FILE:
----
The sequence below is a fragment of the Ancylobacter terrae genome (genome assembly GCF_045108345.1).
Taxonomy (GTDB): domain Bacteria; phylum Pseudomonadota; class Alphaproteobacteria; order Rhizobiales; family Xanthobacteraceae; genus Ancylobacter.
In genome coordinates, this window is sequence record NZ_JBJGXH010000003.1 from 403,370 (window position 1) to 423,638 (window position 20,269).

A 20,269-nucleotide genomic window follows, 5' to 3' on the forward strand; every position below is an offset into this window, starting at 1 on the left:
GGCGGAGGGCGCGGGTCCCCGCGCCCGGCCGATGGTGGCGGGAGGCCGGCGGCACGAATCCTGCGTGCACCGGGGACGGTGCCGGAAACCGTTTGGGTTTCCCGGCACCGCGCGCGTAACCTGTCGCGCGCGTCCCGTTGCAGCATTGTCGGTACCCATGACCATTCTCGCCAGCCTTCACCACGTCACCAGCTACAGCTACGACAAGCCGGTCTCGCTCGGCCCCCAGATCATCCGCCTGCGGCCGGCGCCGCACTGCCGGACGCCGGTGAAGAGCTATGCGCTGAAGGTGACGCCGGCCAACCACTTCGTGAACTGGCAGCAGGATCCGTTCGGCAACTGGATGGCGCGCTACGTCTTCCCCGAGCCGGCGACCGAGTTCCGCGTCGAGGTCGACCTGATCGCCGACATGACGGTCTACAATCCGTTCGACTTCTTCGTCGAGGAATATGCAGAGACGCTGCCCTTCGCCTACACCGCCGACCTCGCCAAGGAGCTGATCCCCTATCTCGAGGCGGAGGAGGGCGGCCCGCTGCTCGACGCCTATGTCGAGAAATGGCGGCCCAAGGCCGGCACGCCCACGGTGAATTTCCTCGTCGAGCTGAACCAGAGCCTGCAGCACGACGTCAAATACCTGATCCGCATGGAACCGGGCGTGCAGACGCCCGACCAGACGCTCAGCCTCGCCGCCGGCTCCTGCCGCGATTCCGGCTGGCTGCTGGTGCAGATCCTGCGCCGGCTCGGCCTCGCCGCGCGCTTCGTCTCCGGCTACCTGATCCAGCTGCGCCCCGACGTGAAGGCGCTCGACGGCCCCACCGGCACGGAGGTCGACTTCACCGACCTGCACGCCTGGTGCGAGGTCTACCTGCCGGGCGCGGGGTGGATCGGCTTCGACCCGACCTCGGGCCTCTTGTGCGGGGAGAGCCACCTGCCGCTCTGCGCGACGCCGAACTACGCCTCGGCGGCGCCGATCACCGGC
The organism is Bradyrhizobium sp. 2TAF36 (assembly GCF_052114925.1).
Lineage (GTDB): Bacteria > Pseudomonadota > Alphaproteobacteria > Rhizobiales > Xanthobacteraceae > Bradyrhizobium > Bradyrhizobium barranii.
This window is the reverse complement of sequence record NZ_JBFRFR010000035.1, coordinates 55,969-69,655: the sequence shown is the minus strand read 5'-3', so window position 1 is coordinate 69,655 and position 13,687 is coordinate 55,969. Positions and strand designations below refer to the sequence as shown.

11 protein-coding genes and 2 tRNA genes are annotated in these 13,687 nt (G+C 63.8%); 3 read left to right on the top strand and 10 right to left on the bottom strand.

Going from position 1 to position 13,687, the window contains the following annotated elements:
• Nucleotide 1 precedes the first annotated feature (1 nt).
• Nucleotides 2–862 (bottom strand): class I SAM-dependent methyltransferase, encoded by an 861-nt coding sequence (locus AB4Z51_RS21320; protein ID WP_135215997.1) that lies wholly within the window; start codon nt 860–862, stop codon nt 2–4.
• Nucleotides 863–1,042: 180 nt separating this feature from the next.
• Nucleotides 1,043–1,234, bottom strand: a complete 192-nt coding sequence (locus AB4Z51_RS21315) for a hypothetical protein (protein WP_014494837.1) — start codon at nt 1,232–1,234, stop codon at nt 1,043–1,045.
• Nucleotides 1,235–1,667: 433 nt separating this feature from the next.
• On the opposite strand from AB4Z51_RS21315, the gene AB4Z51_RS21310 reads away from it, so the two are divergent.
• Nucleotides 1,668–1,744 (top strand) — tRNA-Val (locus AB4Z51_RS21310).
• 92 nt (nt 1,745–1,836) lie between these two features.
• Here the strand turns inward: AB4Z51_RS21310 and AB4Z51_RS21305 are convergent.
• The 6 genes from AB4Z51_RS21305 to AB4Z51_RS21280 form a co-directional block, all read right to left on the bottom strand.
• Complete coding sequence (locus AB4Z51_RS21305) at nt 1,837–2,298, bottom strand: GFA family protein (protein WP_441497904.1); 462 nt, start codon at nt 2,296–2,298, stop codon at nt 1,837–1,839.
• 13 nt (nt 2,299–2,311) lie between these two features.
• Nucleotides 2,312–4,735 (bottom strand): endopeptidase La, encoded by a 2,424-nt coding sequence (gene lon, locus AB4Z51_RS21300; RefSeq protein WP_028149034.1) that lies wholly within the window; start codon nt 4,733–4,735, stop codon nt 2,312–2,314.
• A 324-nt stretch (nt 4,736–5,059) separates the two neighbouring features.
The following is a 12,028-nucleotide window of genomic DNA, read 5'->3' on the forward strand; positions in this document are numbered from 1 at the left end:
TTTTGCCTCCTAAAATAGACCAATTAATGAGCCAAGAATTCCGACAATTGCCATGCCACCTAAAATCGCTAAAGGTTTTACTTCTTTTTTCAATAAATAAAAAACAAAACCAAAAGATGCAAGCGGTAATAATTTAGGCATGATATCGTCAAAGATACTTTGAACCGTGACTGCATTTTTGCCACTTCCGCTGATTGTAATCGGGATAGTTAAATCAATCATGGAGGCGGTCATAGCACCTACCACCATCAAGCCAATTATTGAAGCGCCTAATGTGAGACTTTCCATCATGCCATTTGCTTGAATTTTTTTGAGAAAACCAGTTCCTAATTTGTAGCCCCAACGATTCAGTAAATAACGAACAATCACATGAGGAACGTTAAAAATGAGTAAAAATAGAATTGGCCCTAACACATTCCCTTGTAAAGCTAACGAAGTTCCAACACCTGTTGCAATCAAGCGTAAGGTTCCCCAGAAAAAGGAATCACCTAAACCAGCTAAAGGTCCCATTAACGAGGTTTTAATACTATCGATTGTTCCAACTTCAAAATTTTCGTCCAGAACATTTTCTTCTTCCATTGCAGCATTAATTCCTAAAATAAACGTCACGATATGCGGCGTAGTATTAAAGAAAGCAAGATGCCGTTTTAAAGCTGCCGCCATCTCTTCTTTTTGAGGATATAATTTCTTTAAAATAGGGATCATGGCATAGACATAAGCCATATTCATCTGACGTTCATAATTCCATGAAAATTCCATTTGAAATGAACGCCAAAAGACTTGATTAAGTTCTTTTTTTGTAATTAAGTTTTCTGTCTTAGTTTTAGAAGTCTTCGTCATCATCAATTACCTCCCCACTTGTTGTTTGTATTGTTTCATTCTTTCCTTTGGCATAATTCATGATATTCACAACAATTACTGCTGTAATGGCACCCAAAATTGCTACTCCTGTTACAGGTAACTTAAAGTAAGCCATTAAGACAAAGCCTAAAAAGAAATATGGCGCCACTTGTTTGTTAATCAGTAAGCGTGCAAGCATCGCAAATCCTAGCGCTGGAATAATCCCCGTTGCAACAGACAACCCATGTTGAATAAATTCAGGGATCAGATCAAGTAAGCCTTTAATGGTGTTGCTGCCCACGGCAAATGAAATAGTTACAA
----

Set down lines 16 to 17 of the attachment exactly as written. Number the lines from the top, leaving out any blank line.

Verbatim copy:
• On the opposite strand from AB4Z51_RS21315, the gene AB4Z51_RS21310 reads away from it, so the two are divergent.
• Nucleotides 1,668–1,744 (top strand) — tRNA-Val (locus AB4Z51_RS21310).